One could barely hope for a more prestigious place of work. Shaped similarly to the main hall at the Kensington museum, the Animal Hall was far less grand, but well-appointed. Banks of exhibits sat like pews along the sides, and above them a gallery ran around the circumference of the room. Here stood a clock the size of a small church organ, which played out a Biblical scene when it rang the hour. A staircase wound its way around the clock, connecting the upper and lower levels. Above was the vaulted ceiling, shadowy in the low light. We walked around the room, observing eccentricities in the collection, which consisted mostly of poorly taxidermied animals. Dr. Saraswati remained mostly impassive, but was slightly more aflame when we broached her favourite topic of the museum’s ethical dilemma. All of the text accompanying the disturbing displays was geared towards placing them in a historical context which divorced them from ‘true scientific endeavour’.
“I inherited this room from my predecessor with signage based on biological teaching.” She paused, expecting a reaction which was not forthcoming. “Imagine it! Using these awful taxidermied specimens as academic examples!”
She was not wrong in her assessment of some of the species. The best were just bone, where nothing could have been messed with by Victorian aesthetes. The worst were stuffed macaques, parrots, and other exotica which bore only a passing resemblance to their genus. Flamingos stood unnaturally straight and fixed rigidly to the ground. The grotesque faces of various primates seemed a parody of their living selves. At the centre of the hall stood a macabre giant—a grossly inflated walrus with a pock-marked hide and a glassy expression. Like a mummified pharaoh he surveyed his realm from the vantage point of a cheap plastic iceberg.
“They call him Wally, but I prefer ‘Ben.’” She didn’t take her eyes off the over-stuffed creature.
“Odobenus rosmarus,” I offered. She seemed glad I appreciated her humour. Neither of us smiled.
Just then, the great clock began its chime for six. We looked up to watch John the Baptist’s head appear from under the tureen of a veiled lady.
“Alright, tour’s over,” Dr. Saraswati was very abrupt, but I was used to that by now, “it’s time for your interview.”
The inscrutable Doctor led me out of the Animal Hall and through several corridors until we reached a passageway inaccessible to the general public. I tried to maintain my sense of direction, but may well have failed due to the building’s irregularity and multiplicity of architectural styles. When we stopped in front of a heavy door marked ‘Director’, I could have sworn we were about to enter the oddly shaped tower of the museum complex. Dr. Saraswati knocked and waited attentively. A few seconds later came a frail voice answering in the affirmative, and she pushed the door open, gesturing me through.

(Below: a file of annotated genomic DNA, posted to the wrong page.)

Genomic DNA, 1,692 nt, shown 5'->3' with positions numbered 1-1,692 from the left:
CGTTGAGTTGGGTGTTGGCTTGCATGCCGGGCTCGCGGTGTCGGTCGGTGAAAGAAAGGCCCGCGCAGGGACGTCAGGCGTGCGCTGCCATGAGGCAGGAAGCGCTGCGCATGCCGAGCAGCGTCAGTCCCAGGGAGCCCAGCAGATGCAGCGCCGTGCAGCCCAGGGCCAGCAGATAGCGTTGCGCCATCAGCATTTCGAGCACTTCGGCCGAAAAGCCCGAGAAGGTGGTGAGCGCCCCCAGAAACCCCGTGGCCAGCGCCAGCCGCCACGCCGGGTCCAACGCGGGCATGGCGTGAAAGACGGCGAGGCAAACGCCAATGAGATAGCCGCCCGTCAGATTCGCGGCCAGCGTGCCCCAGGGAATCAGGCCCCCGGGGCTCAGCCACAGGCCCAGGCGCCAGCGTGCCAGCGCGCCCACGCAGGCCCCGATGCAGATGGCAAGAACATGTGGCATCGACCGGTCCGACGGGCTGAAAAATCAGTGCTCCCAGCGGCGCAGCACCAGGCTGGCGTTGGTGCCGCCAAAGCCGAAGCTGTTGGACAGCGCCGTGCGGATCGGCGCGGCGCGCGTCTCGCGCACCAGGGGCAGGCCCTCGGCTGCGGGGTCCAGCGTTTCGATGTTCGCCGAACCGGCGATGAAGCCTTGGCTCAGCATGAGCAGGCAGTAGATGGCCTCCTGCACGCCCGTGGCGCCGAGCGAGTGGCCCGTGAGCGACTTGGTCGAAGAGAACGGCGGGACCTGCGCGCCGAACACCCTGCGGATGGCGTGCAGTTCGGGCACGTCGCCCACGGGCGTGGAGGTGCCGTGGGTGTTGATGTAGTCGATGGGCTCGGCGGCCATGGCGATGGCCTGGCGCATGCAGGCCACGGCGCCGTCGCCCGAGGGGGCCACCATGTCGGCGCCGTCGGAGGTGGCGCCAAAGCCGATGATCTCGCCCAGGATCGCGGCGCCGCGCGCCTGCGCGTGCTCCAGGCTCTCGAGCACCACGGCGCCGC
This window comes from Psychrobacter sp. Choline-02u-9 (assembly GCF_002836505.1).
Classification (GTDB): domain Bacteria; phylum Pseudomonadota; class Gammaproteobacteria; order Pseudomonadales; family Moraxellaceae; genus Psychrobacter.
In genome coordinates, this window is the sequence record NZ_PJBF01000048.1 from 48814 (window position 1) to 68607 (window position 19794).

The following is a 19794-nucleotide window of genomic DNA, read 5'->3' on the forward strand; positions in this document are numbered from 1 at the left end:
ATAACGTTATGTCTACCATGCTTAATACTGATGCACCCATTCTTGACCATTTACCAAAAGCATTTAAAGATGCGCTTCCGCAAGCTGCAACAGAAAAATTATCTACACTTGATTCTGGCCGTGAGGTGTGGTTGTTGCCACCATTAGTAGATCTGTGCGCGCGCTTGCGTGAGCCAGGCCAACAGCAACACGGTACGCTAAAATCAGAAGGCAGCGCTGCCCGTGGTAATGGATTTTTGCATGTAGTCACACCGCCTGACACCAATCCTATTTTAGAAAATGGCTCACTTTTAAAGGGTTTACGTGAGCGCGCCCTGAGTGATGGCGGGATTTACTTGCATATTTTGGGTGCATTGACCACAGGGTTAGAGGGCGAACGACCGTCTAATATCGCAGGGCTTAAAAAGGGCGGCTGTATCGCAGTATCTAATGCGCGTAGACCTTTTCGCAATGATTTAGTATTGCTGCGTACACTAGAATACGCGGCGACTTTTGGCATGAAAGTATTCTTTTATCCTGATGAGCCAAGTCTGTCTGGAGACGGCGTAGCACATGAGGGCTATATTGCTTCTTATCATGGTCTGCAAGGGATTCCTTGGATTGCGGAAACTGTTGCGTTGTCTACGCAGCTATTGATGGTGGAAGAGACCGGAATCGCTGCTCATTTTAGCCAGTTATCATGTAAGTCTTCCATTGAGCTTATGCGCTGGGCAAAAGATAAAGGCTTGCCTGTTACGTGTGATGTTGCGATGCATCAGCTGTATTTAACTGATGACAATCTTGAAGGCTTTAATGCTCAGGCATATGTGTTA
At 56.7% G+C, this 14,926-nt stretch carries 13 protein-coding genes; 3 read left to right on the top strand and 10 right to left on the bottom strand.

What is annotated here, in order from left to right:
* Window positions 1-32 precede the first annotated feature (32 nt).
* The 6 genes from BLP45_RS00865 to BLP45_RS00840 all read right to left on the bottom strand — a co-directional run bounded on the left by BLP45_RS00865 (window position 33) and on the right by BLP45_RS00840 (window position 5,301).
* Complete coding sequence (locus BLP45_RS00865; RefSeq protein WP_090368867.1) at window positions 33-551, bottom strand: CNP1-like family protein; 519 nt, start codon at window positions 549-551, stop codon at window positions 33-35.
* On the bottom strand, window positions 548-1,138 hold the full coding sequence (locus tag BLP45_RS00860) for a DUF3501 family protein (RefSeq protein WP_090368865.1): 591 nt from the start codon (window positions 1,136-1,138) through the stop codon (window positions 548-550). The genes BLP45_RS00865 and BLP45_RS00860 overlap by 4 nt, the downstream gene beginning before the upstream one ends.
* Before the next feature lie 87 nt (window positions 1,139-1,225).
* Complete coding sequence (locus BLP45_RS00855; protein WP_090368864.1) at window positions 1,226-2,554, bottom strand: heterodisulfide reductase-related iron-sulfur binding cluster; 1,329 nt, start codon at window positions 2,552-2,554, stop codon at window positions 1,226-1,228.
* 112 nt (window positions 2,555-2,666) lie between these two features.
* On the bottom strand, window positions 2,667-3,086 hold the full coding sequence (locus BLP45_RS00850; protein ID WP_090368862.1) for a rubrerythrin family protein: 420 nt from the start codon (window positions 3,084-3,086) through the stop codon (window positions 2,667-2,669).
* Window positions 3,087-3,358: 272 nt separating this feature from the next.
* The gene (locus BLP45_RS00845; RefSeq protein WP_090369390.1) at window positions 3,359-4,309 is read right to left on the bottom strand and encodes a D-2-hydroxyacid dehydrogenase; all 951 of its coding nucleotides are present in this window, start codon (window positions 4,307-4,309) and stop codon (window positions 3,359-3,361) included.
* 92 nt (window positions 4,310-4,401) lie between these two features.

The room was comfortable, decorated to the taste of an old-fashioned English gentleman. There were trophies—biological and ethnographical—hanging on the walls, and hundreds of books in dark wooden cases. Several volumes lay open across the various desks and end-tables, cluttering the workspace along with scientific and ritual objects. Lighting was provided only by red wax candles, standing on brass holders. Judging from the build up of waxy run-off, these candle-holders had seen decades of use. The room was stiflingly hot, perhaps to preserve the tropical wood of the collected tribal icons, but more likely to preserve the old man behind the bureau. He may well have been the single oldest thing in the room. His wispy hair seemed to be a phantom, and his ear-lobes hung low like an Eastern Buddha. The skin on his brow had become so furrowed and heavy that it sagged down, forcing his eyes to remain practically closed. He was dressed in many layers of brown tweed despite the roaring heat of the office.
“Thank you, Imogen,” he said, simply. She looked me direct in the eye for the first time since our meeting, and left wordlessly. The silence which followed seemed interminable, especially as once again I was trying to judge how to play my job-interview tactics. Something told me this man would not go for brazen, American-style overtures. After a while he started to rummage about on the bureau, finally placing his vein-laden hands on a Manila folder, which I presumed was a print-out of the CV I had emailed him.